I want to thank Sen. Flake both for his leadership and for taking the time to sit down with us this morning. Arizona is fortunate to have such a sharp, thoughtful, committed leader representing us in DC.
The Arizona Chamber this morning was privileged to host U.S. Sen. Jeff Flake for a roundtable discussion on issues important to the Arizona business community. Sen. Flake has been an avid supporter of the state’s job creators and a leader in addressing some of the most critical issues of the day.
Not the least of which is the current international environment. Sen. Flake recently joined Sen. McCain and a bi-partisan delegation of five other Sen.s on a trip to Ukraine to meet with top political leaders and show support for the Ukrainian people. Last night, the Senate passed a bill to provide $1 billion in aid to Ukraine, a measure Sen. Flake supported. (I felt the need to ask, but Sen. Flake assured me that he has not yet been sanctioned by Russia.) Sen. Flake also touched on the administration’s interim agreement with Iran to halt nuclear exploration.
Today’s discussion focused primarily on immigration reform, water, trade and federal agencies.
Both Sen. Flake and Sen. McCain have led the charge on immigration reform, participating in the “Gang of Eight” Sen.s who last year proposed comprehensive immigration reform legislation that ultimately cleared the Senate. The Arizona Chamber has been very vocal about our support for the Senate effort, and immigration reform in general, but the legislation has stalled in the House. House Republican leadership announced a set of principles in January that they wish to see reflected in any immigration legislation their chamber considers. Sen. Flake noted that he supports these principles, was encouraged to see fresh efforts to find common ground in recent weeks and promised to continue to push for comprehensive immigration reform.
Sen. Flake has been working on immigration reform since 2004, when he first introduced a comprehensive reform bill with Congressman Jim Kolbe and Sen. McCain.
As Sen. Flake mentioned, when Sen. Kyl retired from the Senate in 2012, he took with him an enormous amount of institutional knowledge on national and Arizona water issues. Fortunately, Sen. Flake picked up some of Sen. Kyl’s key staff, and continues to work closely with Sen. Kyl to ensure that Arizona has the water supply it needs to support projected growth in the coming years. Sen. Flake noted that Arizona has planned well over the last few decades, and has become a model for other states in this regard. As we look to the future, we will need to look at augmentation or conservation, and Arizona is in good hands with Sen. Flake leading on this issue.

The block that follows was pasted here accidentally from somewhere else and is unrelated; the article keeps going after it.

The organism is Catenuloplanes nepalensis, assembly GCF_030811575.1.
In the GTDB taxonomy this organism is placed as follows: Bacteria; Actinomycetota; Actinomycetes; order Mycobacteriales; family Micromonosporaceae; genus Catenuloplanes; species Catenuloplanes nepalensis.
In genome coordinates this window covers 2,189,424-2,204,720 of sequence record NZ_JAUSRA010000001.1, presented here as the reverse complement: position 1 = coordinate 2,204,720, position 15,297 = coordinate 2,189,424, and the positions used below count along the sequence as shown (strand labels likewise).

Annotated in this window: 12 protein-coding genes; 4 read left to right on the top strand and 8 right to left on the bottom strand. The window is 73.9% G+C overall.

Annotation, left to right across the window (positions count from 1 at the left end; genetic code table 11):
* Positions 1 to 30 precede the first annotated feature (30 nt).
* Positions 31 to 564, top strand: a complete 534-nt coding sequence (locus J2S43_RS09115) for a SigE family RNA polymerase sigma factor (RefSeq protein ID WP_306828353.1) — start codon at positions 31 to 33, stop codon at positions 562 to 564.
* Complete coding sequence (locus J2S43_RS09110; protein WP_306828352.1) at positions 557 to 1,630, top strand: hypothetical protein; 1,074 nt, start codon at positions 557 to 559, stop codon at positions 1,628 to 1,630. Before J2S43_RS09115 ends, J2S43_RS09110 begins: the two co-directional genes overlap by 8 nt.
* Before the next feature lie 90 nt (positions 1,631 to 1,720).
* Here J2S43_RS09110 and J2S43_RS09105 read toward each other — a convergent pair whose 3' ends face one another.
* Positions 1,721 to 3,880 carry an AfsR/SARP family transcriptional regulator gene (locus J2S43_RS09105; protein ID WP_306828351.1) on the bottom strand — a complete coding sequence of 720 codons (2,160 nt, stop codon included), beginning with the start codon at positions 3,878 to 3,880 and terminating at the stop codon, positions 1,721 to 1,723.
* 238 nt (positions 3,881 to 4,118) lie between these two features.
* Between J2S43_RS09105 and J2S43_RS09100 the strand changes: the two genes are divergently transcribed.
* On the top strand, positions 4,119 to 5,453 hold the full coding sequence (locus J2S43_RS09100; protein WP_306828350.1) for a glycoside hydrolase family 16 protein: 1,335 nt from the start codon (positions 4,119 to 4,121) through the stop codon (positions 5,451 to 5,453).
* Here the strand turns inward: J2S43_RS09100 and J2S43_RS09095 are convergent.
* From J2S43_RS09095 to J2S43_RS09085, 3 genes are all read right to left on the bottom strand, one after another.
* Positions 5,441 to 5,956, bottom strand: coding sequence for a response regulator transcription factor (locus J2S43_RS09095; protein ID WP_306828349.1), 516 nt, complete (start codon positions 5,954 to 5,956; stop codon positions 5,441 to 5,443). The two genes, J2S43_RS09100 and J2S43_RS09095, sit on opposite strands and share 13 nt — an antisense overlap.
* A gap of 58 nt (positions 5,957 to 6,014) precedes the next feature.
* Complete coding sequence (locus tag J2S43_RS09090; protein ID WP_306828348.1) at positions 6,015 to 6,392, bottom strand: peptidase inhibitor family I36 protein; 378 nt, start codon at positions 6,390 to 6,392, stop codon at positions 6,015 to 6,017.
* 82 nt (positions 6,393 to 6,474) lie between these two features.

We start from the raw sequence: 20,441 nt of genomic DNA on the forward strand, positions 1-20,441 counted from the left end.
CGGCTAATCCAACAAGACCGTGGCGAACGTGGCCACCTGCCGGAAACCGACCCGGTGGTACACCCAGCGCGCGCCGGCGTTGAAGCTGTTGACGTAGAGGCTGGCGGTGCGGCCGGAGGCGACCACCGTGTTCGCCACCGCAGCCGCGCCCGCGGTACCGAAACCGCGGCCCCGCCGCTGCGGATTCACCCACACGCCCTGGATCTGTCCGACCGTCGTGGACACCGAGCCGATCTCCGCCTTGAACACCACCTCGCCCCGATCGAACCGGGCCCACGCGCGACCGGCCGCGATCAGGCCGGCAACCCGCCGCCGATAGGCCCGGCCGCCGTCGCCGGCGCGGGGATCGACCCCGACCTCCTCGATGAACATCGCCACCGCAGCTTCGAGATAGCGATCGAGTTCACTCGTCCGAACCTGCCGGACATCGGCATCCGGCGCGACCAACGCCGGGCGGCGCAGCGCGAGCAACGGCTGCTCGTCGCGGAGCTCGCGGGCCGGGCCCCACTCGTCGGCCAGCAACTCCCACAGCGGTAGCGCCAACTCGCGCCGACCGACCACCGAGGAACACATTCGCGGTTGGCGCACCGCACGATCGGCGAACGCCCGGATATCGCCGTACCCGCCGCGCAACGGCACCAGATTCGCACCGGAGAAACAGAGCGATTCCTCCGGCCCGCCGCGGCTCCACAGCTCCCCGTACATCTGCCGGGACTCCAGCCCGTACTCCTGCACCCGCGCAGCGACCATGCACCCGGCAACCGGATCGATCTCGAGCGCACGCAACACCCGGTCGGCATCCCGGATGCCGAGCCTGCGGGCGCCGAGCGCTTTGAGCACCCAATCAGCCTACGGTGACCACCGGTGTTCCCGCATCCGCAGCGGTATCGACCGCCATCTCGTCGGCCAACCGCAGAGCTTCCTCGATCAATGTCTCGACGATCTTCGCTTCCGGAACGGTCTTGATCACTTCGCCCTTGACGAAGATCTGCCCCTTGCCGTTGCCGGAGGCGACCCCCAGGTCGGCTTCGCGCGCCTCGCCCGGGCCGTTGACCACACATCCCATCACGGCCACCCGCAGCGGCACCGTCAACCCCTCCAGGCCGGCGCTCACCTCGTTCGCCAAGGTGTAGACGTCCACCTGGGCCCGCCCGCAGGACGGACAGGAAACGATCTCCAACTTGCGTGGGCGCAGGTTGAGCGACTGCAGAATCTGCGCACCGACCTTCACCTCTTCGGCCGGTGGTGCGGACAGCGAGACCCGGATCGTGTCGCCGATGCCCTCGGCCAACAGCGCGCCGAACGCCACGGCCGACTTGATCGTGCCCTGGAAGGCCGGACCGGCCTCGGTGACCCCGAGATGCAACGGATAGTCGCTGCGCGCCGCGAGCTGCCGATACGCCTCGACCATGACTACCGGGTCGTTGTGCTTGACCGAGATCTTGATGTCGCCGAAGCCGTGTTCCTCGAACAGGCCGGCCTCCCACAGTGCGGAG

Sen. Flake gave an update on another important priority of the Arizona Chamber: securing Trade Promotion Authority for the Administration. He noted that nearly every free trade agreement in the last three decades has been negotiated under Trade Promotion Authority, and urged stakeholders to reach out to the Administration to encourage its continued engagement.
We were very encouraged to hear Sen. Flake predict that the Miscellaneous Tariffs Bill will be reauthorized this year. The bill expired on January 1, 2013, and failure to reauthorize would result in decreased competitiveness for Arizona and U.S. manufacturers.
There was a lot of praise around the room for Sen. Flake’s leadership to ensure Arizona’s voice was heard on commonsense reforms to the EPA’s Exceptional Events Rule. Last fall he was able to secure an unprecedented Arizona-only listening session with the EPA where a wide range of industries were able to share their concerns with the Exceptional Events Rule with the EPA. Last year the EPA issued interim Exceptional Events Implementation Guidance to help air agencies manage air quality data recorded during exceptional events.
As a result, the EPA just recently proposed approval of the Five Percent Plan for the Maricopa County PM-10 Nonattainment Area. We thank Sen. Flake for submitting comments to the EPA urging them to issue final approval of the plan.
Moving forward, Sen. Flake noted that Congress must return to business as usual in passing a federal budget. When the House and Senate are able to go through their appropriations processes, which require agencies to make the case for their funding, Congress has more oversight and ability to reign in overzealous agency regulation. We applaud Sen. Flake for his continued efforts to reduce regulatory burdens for businesses.